The day’s recap will be posted late this afternoon.  Final certification is scheduled for Wednesday morning by Secretary of State Sam Reed.   Reed praised the Elections Division, including “30 hard-working signature-checkers who put in long hours with painstaking review of each and every  signature, amid some of the most intensive scrutiny we have ever seen in this state.  We have welcomed the scrutiny of citizens and provided unprecedented access to daily reports.  We appreciated the role of the official observers.  I think the citizens of Washington can be confident that great care was taken to get the process right.  I know there has been litigation from both sides, but we can be sure that the process worked just as well as we could make it, without bias for or against either side.”

14 Responses to “R-71 qualifying for November statewide vote”

  1. If the petitions which were stamped with the gatherer’s signature are allowed to stand, this whole thing is a joke. We either have laws and follow them or we don’t.

  2. I have ZERO confidence in the counting. You have proven time and time again that you purposefully RIGGED the process to get this referendum on the ballot. The ACTUAL rejection rate is much higher than 12.43%.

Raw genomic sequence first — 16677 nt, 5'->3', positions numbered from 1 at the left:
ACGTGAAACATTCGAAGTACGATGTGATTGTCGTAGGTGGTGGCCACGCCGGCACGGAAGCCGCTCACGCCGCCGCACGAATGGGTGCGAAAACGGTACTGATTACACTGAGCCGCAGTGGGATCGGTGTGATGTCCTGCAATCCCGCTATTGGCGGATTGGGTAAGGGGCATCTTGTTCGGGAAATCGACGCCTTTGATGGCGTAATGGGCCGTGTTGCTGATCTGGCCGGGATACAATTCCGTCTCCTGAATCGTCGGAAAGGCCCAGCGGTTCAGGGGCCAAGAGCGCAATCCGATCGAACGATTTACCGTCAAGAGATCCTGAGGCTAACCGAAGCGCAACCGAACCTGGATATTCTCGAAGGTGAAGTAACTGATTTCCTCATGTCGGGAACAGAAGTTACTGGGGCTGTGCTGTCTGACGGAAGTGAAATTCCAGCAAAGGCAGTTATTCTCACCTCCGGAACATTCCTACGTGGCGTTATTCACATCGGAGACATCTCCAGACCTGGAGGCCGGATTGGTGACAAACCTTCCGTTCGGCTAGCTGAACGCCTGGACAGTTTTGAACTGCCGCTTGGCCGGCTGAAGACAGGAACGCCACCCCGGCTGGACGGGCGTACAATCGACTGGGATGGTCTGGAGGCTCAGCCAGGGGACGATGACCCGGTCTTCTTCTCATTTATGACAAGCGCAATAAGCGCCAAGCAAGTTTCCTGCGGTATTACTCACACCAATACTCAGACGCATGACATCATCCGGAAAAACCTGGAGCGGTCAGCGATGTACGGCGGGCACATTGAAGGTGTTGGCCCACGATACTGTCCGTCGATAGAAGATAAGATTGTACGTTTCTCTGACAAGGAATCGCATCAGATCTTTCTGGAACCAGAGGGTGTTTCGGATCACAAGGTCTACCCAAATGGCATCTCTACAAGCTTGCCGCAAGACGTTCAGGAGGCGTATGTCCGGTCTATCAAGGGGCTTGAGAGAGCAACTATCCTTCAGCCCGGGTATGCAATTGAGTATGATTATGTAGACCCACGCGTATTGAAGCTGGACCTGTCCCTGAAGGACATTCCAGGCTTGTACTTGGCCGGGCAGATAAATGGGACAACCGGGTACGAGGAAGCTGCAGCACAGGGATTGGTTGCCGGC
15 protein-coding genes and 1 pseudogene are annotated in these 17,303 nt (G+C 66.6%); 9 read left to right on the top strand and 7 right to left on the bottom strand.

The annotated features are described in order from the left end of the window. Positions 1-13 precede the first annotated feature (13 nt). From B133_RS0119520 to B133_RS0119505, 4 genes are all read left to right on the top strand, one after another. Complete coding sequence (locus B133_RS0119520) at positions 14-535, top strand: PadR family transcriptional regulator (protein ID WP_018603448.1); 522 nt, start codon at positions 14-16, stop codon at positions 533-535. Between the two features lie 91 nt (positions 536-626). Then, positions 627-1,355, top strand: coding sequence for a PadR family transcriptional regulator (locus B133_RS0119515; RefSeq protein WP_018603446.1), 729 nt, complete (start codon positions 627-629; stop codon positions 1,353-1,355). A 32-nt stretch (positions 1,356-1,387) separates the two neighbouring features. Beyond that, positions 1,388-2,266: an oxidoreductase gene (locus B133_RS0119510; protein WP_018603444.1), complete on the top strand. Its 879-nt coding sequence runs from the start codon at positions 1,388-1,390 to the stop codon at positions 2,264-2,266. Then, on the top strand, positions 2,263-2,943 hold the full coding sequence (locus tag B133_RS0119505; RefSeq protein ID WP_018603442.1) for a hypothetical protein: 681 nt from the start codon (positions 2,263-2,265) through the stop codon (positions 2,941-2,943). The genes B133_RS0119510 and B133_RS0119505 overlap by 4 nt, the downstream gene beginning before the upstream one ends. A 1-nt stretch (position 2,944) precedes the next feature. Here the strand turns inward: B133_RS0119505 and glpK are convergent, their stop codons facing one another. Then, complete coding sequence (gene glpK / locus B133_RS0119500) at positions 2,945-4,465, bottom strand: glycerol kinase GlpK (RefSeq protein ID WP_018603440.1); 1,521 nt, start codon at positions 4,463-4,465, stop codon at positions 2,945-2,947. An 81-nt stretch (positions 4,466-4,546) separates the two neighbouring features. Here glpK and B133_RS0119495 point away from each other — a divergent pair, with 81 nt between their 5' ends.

3. J Scooter says:

    R71 will qualify by 1,000 votes, maybe less. This has happened ONLY because:

    (1) The SoS has accepted signatures of petition signers who were not registered to vote at the time they signed (contrary to the state constitution which says signers must be registered voters AT THE TIME THAT THEY SIGN — not just afterwards);

    (2) The SoS has allowed dozens of petitions (with thousands of names) to be submitted even though the names of the circulators were not filled in or the name that was filled-in was admittedly NOT the name of the actual circulator (contrary to state law that leaves a BLANK SPACE where the circulator is required to fill-in his/her name, i.e., “I, ……………, swear or affirm under penalty of law that I circulated this sheet”);